Does your horse come running to you when he sees the paste wormer in your hand? Does he practically attack you trying to get that tube into his mouth? Or is your horse like most everyone else’s and completely wise to what is contained in that white tube? He probably heads for the hills at first sign of it doesn’t he? Well I’ll share with you two very easy steps that I use to get my horses to gladly take their medicine!
Horses are a lot smarter than most people give them credit for. But they are also pattern learners, which can work as both an advantage and disadvantage. If every time you come out with a paste worming tube in your hand your horse gets a mouthful of nastiness, of course they are going to quickly get wise to you. Pretty soon giving oral medications of any kind becomes a huge ordeal for you and your horse. We get in a big fight with them, they start avoiding, throwing their head in the air, etc. Then we get mad and frustrated and our horse picks up on that, escalating the cycle. Now maybe you are lucky enough to have a horse that just puts up with whatever we do to it, but wouldn’t it be nice if you could make it completely painless for everyone and turn that around so that your horse thought it was actually a good thing? I don’t want my horses to think that every time I come out to the barn I’m going to do something to them. I would like for them to actually look forward to my visits.
Here’s a great way to reuse those empty paste tubes and set the stage for easy medicating in the future.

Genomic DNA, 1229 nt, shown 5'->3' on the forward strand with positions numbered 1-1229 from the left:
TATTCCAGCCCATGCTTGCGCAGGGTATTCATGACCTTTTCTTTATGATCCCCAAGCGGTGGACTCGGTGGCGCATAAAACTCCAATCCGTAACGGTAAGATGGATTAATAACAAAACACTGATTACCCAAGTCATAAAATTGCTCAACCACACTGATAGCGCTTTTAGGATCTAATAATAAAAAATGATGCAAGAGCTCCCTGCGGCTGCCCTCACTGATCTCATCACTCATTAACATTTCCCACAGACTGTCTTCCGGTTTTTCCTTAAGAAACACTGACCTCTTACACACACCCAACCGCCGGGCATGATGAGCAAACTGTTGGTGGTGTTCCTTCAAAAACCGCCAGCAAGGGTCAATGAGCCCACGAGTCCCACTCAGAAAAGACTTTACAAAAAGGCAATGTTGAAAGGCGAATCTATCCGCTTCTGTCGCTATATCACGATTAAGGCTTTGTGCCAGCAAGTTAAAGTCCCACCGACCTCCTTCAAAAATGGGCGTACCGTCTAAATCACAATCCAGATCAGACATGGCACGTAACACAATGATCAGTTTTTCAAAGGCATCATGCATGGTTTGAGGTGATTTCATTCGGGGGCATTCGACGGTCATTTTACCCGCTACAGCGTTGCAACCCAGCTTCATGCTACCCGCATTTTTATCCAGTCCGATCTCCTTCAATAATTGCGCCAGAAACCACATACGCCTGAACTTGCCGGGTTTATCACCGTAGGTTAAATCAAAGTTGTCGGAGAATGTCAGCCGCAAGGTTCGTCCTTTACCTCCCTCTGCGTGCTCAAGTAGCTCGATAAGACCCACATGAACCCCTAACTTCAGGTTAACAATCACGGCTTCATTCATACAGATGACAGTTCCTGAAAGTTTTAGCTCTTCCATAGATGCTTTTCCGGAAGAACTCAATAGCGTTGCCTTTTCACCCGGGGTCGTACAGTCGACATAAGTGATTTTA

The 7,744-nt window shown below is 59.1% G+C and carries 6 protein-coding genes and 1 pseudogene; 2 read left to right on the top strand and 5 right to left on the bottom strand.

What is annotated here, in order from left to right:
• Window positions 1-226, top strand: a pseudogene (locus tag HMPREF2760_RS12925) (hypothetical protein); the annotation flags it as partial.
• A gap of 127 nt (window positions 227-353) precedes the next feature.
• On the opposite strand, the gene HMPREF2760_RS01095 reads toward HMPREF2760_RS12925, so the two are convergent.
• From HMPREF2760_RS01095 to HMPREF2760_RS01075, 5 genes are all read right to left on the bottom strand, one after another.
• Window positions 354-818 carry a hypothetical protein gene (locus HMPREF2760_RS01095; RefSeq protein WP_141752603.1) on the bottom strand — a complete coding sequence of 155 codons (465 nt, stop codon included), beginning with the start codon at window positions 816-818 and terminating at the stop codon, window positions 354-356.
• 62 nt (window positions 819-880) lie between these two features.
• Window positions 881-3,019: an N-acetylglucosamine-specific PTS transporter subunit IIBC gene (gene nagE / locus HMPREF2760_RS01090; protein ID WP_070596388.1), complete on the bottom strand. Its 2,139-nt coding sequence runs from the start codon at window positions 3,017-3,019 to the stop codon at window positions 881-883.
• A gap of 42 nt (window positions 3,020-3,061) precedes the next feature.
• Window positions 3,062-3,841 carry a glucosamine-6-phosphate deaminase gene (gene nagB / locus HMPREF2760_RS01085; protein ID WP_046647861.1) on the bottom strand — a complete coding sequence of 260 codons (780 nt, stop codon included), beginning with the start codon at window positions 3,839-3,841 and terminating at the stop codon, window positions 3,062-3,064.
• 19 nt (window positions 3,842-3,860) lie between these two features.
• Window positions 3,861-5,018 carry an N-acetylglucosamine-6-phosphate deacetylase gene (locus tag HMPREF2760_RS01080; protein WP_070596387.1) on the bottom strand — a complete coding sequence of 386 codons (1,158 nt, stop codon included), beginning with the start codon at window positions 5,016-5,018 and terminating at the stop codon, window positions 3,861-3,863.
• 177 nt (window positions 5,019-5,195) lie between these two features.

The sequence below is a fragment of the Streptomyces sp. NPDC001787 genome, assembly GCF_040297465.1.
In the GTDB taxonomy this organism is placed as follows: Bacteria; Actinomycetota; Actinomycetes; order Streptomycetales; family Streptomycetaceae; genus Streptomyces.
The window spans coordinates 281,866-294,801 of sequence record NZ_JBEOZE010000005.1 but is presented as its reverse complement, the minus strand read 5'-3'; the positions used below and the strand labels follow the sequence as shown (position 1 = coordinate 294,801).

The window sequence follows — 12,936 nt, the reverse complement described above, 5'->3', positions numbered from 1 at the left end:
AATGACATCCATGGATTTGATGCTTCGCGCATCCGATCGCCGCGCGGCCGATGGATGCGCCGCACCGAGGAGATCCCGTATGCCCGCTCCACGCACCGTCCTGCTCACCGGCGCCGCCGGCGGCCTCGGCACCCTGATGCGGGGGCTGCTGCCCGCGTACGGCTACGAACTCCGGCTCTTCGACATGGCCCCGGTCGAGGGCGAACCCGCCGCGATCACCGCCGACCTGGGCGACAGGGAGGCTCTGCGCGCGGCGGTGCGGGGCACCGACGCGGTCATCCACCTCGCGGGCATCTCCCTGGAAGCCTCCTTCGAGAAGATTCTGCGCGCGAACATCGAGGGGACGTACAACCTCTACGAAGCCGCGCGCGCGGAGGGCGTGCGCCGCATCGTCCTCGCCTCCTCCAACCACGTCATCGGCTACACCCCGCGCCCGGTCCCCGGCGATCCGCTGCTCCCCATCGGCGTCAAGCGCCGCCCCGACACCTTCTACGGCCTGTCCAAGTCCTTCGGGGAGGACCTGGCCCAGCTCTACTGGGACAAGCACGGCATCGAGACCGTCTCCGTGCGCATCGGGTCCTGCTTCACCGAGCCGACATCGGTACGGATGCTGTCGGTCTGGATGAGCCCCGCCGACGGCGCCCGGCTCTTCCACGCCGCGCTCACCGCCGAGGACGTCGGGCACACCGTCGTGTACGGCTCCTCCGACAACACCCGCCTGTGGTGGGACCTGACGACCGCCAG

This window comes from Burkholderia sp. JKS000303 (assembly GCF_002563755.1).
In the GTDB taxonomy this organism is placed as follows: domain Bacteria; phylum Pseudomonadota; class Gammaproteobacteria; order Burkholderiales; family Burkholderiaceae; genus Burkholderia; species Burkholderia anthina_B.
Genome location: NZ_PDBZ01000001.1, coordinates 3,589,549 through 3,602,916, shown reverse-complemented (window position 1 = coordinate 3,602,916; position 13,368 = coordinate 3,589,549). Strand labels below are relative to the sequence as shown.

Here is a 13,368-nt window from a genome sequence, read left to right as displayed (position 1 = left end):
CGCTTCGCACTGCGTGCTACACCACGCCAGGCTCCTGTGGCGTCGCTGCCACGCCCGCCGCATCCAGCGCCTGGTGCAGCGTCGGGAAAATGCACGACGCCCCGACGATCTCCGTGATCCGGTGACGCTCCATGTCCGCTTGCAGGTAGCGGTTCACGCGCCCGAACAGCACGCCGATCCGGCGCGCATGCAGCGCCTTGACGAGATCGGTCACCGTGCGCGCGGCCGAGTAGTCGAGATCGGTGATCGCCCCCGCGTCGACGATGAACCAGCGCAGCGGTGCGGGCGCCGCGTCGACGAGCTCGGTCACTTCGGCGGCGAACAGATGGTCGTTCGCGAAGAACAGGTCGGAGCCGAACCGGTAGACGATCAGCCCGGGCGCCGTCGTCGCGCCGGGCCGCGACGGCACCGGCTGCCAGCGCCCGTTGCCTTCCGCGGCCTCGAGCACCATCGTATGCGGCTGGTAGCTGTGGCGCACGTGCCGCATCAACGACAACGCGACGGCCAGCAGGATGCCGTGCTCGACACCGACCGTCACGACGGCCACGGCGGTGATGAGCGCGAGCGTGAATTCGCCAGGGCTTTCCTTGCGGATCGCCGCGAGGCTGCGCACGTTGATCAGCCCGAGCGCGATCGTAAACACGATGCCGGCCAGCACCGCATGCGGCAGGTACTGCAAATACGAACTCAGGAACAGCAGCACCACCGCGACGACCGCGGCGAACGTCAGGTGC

Step 1 – Wash those old paste tubes and fill with something like honey, apple sauce or some other treat that your horse will like. Then go out and offer it to your horse every day for a week (give or take a day or two). That’s usually long enough to make a positive pattern out of it.
Step 2 – Coat the outside of the tube containing your dewormer or other medication. Offer it to your horse. Yes, it’s that easy! Make sure you always follow up with your original yummy tube treat.
Then make sure now and again throughout the month you give the treat filled tube so that your horse will never pick up on a “pattern” that they can figure out when the tube has the medication in it. Your horse will just think that every now and again you’ve gotten a “bad batch” of goodies. This is the key to the whole process! Keep it unpredictable and it just won’t matter. Now and again you will get a horse that can always tell when the tube has something different in it. In these cases, I try and mix up the contents from time to time and if I have to give something that has a really strong taste or smell, I add something like a couple of drops of peppermint essential oil to overpower it.
HINT: Cut the tip of the tube off for easier dispensing of thicker mixtures like mashes.
Watch the video below to see just how easy it can be to get your horse to take a wormer tube and actually enjoy it without even needing to halter them!
Lisa Carter is a Certified Equine Massage Therapist (CEMT), with multiple certifications from several different equine bodywork schools. She incorporates her knowledge and experience with Parelli Natural Horsemanship, equine bodywork and as a veterinary technician to provide her clients with the resources they need to make informed decisions for their horses. She encourages and facilitates network building between equine health care professionals, working together to find the best combination of therapies to meet the needs of the “whole horse”.
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